InterviewCelanese plans to pursue China’s fuel ethanol market
16 December 2010 00:40 [Source: ICIS news]
By Doris de Guzman
?xml:namespace>NEW YORK (ICIS)--US chemical company Celanese plans to enter China’s fuel ethanol market to capitalise on the country’s goals in renewable fuels consumption, chief financial officer Steven Sterin said on Wednesday.
Celanese announced in November its plans to build one or two coal-based ethanol plants in China - each with capacity of 400,000 short tons/year. Each plant’s capacity could be expanded to 1m tons/year at a fraction of the original capital investment, said Sterin in an interview with ICIS.
The cost to build a 400,000 ton/year plant was expected to be around $300m (€225m), he added.
Once approved, the Chinese plants - whose locations were still to be decided - would take 30 months to build and would initially serve the domestic industrial ethanol market, which was growing 8-10%/year, as estimated by Celanese.
Current chemical applications demand for ethanol in China - for products including solvents, inks, lacquers, paints and coatings - was estimated at 3m tons/year, according to the company.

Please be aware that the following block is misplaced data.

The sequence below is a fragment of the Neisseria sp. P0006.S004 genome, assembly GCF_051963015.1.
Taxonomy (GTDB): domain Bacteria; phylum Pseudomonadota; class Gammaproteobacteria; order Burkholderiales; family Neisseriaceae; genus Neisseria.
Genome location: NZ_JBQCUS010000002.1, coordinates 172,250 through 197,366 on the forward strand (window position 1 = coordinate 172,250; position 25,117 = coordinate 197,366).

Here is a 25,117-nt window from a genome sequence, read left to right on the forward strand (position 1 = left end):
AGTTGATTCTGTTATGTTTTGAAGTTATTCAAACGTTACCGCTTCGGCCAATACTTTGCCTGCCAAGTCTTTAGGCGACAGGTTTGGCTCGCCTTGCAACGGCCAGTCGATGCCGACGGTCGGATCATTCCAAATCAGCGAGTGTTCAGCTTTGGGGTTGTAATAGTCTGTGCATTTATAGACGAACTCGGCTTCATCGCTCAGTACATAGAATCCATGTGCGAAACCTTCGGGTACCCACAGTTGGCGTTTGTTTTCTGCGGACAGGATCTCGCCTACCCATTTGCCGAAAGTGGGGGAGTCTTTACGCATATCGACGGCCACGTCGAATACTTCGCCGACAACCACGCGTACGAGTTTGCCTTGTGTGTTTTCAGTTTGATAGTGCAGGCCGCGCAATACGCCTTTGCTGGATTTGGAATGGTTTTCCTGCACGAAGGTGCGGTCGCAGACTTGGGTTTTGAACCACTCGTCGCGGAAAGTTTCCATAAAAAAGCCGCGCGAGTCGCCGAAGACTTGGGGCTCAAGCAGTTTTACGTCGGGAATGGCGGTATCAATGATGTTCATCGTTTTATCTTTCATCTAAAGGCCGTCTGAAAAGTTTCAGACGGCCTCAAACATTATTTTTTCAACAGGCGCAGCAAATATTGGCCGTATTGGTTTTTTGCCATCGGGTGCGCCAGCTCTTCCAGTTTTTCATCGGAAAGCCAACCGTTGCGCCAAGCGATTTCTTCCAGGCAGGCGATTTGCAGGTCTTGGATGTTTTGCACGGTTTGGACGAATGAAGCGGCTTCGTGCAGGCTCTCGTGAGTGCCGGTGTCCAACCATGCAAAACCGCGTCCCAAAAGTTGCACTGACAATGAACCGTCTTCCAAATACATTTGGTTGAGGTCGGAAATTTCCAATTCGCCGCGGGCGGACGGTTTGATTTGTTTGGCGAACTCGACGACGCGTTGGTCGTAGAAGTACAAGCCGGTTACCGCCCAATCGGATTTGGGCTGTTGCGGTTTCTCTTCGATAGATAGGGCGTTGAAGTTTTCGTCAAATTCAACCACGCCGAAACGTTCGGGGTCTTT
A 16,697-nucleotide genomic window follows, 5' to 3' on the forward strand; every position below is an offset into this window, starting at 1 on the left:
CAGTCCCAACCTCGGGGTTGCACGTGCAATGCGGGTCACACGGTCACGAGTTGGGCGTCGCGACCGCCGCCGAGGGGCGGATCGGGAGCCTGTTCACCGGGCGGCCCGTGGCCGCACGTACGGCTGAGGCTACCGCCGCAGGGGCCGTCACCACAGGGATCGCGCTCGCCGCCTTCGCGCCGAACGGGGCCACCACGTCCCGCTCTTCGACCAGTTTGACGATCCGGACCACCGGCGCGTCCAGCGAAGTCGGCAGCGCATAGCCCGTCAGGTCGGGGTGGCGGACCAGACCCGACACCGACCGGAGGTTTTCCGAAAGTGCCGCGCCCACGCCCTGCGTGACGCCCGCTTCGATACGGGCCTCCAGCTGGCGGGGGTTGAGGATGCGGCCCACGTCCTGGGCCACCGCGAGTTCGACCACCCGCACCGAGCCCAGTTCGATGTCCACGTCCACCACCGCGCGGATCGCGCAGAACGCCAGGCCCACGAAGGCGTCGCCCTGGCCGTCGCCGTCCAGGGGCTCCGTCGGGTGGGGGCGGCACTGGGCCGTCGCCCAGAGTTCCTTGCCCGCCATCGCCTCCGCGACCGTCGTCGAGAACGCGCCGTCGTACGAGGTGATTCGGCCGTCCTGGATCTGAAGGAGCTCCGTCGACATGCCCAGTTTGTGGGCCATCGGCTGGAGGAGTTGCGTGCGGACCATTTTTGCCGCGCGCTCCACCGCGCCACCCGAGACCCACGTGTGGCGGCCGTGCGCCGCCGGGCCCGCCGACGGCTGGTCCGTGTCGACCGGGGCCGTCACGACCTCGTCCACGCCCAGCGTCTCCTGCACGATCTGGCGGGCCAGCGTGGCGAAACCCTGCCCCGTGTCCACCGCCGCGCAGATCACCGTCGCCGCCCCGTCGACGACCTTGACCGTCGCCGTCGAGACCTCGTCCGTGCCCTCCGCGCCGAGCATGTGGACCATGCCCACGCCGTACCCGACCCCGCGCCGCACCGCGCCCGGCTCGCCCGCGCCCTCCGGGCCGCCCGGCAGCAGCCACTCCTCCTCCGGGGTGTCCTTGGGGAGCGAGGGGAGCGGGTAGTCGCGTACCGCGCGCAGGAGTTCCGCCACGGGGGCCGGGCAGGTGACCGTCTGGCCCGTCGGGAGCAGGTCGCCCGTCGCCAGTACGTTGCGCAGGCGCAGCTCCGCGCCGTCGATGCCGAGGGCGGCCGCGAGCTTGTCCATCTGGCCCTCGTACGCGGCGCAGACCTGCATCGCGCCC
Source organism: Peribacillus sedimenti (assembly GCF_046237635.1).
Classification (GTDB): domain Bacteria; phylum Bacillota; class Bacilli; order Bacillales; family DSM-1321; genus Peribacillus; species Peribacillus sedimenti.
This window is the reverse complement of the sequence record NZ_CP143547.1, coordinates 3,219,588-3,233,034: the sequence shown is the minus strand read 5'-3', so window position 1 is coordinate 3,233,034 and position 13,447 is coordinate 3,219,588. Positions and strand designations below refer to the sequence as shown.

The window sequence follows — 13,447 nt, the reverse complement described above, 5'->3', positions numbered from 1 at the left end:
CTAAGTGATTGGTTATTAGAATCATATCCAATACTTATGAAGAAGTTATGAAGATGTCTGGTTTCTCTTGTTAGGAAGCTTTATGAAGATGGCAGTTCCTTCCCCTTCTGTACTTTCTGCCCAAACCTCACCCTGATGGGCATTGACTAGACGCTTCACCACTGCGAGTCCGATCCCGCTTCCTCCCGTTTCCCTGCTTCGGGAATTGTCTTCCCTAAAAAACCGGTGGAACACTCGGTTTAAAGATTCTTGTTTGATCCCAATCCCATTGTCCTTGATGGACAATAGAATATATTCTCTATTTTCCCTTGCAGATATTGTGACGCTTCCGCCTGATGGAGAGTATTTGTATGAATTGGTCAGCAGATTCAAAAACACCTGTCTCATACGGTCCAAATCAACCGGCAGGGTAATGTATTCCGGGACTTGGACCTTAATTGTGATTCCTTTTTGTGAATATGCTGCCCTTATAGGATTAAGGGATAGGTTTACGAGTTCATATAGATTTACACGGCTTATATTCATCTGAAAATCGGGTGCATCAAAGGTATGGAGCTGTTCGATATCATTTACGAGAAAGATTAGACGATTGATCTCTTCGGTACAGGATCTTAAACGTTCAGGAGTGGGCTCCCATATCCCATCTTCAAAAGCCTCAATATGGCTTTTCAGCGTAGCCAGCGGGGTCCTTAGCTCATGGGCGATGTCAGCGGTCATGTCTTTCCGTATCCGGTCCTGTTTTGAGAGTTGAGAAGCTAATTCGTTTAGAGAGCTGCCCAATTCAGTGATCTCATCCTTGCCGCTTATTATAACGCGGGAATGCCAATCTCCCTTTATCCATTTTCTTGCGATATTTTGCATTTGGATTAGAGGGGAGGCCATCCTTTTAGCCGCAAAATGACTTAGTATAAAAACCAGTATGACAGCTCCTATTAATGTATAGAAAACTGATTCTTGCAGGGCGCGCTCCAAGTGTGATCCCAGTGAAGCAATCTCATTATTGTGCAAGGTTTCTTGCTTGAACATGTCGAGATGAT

China’s fuel ethanol market is currently half the size at 1.5m tons/year but was expected to grow exponentially given China’s intention to see domestic ethanol production reaching 15m tons by 2020, said Sterin.
“China is a big potential market for our coal-based fuel ethanol technology because of the country’s abundant coal feedstock, China’s growing demand for fuel, and the country’s desire to reduce foreign dependency on imported fuel without using subsidies,” he said.
China is currently importing 4m bbl/day of oil, which is expected to increase to 8m bbl/day by 2020, Sterin added.
Chinese fuel ethanol is currently selling at a slightly higher price compared with industrial ethanol because of tightening global supply and higher corn and sugar prices worldwide, according to Celanese. Fuel ethanol prices in China were assessed by ICIS at around $950/tonne, CFR (cost and freight).
“If we had production in place with our technology today, we would have a significant advantage and this business would be one of the most profitable in the company. Even at every price point in corn and sugarcane’s historical cycle, we still would have been able to offer a lower cost fuel ethanol alternative without any subsidies involved,” said Sterin.
He added that Celanese’s technology can also use biomass or waste-based feedstock in the future.
($1 = €0.75)
Check out Doris de Guzman’s Green Chemicals Blog for views on sustainability issuesBy: Doris de Guzman+1 713 525 2653
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